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Hydrogen Bonding

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↪ The attractive force between a hydrogen atom and strong electronegative atom (Such as N, F and O) of same or different molecules is called hydrogen bond.

↪ 
It is denoted by dotted lines.

Types of Hydrogen Bonding

There are two types of H bonds, and it is classified as the following:

  • Intermolecular Hydrogen Bonding
  • Intramolecular Hydrogen Bonding

Intermolecular Hydrogen Bonding

↪ The force of attraction between H already bonded with highly electronegative element (F or O or N) and highly electronegative element (F, O or N) of different molecule is called intermolecular hydrogen bond.

For example – hydrogen bonding in water, alcohol, ammonia etc.

↪ Hydrogen Bonding in Hydrogen fluoride


Fluorine having the highest value of electronegativity forms the strongest hydrogen bond.

↪ Hydrogen Bonding in Water

A water molecule contains a highly electronegative oxygen atom linked to the hydrogen atom. Oxygen atom attracts the shared pair of electrons more and this end of the molecule becomes negative whereas the hydrogen atoms become positive.


↪ Hydrogen Bonding in Ammonia

It contains highly electronegative atom nitrogen linked to hydrogen atoms.
    

↪ Hydrogen Bonding in Alcohols and Carboxylic acid

Alcohol is a type of an organic molecule which contains an -OH group. Normally, if any molecule which contains the hydrogen atom is connected to either oxygen or nitrogen directly, then hydrogen bonding is easily formed

Hydrogen Bonding in Alcohols

Hydrogen Bonding in Carboxylic acid

Intramolecular Hydrogen Bonding

↪ Force of attraction between the hydrogen (which is already bonded with highly electronegative element) and highly electronegative (F or O or N) element of same molecule, is called intramolecular hydrogen bond.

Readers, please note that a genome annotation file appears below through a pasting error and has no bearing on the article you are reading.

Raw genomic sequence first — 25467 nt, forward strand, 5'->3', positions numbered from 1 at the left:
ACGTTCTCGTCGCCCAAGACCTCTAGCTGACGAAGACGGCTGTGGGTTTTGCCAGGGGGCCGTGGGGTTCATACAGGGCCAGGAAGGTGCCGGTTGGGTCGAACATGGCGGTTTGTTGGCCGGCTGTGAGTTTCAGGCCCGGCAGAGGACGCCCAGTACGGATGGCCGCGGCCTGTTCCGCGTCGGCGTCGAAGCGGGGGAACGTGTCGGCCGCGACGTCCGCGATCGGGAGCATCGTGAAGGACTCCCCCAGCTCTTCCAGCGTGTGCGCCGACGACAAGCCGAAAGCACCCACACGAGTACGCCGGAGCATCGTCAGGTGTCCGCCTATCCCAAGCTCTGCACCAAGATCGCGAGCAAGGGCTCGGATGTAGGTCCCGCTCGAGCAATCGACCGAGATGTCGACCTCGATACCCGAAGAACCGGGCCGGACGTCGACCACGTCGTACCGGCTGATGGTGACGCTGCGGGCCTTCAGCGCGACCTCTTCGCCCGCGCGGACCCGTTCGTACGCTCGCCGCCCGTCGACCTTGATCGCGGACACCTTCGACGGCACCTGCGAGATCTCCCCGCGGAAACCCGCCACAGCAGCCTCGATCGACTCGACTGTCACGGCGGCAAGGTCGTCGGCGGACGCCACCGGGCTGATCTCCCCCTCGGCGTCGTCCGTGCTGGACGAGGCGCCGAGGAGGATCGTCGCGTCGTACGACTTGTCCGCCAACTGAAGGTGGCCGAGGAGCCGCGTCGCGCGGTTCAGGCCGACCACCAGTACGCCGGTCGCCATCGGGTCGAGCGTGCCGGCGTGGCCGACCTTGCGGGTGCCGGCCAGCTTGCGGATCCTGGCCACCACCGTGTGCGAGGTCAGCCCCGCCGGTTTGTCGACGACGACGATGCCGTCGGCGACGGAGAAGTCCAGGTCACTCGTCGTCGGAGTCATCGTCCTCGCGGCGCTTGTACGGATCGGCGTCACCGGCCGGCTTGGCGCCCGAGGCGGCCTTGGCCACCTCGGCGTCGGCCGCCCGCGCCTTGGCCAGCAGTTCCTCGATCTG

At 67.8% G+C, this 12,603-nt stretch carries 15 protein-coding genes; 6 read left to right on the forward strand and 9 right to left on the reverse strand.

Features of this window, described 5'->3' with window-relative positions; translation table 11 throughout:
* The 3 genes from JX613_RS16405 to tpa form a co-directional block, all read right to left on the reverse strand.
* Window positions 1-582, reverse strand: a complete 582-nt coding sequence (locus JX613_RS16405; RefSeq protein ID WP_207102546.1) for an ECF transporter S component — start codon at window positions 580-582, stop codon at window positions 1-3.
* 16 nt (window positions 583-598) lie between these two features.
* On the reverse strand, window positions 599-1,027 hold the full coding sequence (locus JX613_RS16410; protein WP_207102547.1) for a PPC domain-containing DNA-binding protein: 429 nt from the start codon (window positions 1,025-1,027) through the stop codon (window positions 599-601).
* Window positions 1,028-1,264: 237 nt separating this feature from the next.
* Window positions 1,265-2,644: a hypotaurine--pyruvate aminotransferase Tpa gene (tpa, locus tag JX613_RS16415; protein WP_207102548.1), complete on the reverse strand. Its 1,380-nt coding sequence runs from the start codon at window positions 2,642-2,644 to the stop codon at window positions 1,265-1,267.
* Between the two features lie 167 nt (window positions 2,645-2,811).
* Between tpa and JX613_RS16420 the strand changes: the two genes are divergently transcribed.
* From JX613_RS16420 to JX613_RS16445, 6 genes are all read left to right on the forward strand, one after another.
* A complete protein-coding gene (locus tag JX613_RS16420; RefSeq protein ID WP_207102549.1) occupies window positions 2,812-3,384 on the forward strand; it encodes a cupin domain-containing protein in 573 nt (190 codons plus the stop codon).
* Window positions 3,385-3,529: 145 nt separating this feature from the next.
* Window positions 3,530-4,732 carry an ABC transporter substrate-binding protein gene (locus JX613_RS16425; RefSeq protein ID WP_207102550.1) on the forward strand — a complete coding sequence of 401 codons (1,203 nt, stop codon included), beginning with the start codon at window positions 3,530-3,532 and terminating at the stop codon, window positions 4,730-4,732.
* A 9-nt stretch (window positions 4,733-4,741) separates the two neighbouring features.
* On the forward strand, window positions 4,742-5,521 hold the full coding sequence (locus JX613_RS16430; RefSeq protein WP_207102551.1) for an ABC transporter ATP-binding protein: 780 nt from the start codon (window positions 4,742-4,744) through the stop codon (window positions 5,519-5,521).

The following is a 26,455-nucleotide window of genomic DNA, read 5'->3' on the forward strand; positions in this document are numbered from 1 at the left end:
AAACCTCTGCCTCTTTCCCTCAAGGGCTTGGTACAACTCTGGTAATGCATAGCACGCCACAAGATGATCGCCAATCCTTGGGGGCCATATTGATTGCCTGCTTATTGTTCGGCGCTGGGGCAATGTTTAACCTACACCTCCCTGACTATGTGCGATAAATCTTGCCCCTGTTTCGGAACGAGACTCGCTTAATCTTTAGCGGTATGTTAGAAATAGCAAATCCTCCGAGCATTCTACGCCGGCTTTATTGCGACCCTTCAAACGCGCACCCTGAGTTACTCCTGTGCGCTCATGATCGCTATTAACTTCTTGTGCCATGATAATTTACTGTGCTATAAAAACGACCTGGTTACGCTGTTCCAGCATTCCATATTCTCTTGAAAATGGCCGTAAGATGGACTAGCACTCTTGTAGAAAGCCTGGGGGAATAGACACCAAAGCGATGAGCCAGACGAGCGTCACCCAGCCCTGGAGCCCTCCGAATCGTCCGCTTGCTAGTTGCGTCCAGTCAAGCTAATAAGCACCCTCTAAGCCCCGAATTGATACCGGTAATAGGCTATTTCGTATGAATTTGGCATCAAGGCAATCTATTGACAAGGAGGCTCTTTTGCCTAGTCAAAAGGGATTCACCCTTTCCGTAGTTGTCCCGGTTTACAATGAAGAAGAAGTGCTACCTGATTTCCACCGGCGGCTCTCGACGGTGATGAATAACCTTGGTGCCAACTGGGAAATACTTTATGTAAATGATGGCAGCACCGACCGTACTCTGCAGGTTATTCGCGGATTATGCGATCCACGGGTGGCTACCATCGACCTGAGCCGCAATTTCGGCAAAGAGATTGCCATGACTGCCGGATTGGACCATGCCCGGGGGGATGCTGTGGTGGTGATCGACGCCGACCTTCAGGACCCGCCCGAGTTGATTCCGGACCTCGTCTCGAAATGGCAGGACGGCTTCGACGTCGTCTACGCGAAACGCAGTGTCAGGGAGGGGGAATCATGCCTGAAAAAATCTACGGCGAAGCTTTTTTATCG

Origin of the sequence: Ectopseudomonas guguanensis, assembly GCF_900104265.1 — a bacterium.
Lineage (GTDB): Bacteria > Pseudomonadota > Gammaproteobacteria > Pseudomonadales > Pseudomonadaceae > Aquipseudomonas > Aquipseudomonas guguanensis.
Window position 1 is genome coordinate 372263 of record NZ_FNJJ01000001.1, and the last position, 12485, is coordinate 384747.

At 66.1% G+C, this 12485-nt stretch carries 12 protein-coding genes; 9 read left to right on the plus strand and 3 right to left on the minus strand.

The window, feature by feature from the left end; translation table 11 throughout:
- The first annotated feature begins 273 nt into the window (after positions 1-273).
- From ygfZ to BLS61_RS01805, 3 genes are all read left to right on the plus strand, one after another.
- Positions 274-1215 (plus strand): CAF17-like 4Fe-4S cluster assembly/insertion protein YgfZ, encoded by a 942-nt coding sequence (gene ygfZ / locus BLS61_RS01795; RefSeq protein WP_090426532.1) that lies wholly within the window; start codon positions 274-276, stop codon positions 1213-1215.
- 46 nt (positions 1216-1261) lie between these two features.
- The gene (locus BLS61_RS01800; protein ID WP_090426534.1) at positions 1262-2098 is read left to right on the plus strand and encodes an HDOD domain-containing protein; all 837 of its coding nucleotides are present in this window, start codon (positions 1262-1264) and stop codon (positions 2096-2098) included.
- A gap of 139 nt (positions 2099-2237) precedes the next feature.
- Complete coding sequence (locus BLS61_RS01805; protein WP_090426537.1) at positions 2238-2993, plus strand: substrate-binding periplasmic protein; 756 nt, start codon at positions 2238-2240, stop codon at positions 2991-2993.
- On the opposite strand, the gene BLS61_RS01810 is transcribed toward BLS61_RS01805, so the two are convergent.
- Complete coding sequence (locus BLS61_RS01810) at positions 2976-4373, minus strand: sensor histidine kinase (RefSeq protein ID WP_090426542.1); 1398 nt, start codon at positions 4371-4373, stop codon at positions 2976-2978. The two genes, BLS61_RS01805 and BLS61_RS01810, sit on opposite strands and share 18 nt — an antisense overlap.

Effects of Hydrogen Bonding on Elements

 Association

↪ The molecules of carboxylic acids exist as dimer because of the hydrogen bonding. 
↪ The molecular masses of such compounds are found to be double than those calculated from their simple formula.

 Dissociation

↪ In aqueous solution, HF dissociates and gives the difluoride ion instead of fluoride ion. This is due to hydrogen bonding in HF.
The molecules of HCl, HBr, HI do not form a hydrogen bond. This explains the non-existence of compounds like KHCl2, KHBr2, KHI2.

Properties of Hydrogen Bonding

 Solubility: 

↪ Lower alcohols are soluble in water because of the hydrogen bonding which can take place between water and alcohol molecule.

 Volatility: 

↪ As the compounds involving hydrogen bonding between different molecules have a higher boiling point, so they are less volatile.

 Viscosity and surface tension: 

↪ The substances which contain hydrogen bonding exists as an associated molecule. So their flow becomes comparatively difficult.
↪ They have higher viscosity and high surface tension.

 The lower density of ice than water: 


↪ In the case of solid ice, the hydrogen bonding gives rise to a cage-like structure of water molecules.
↪ As a matter of fact, each water molecule is linked tetrahedral to four water molecules. 
↪ The molecules are not as closely packed as they are in a liquid state.

↪ When ice melts, this case like structure collapses and the molecules come closer to each other.
↪ Thus for the same mass of water, the volume decreases and density increases.
↪ Therefore, ice has a lower density than water at 273 K. That is why ice floats.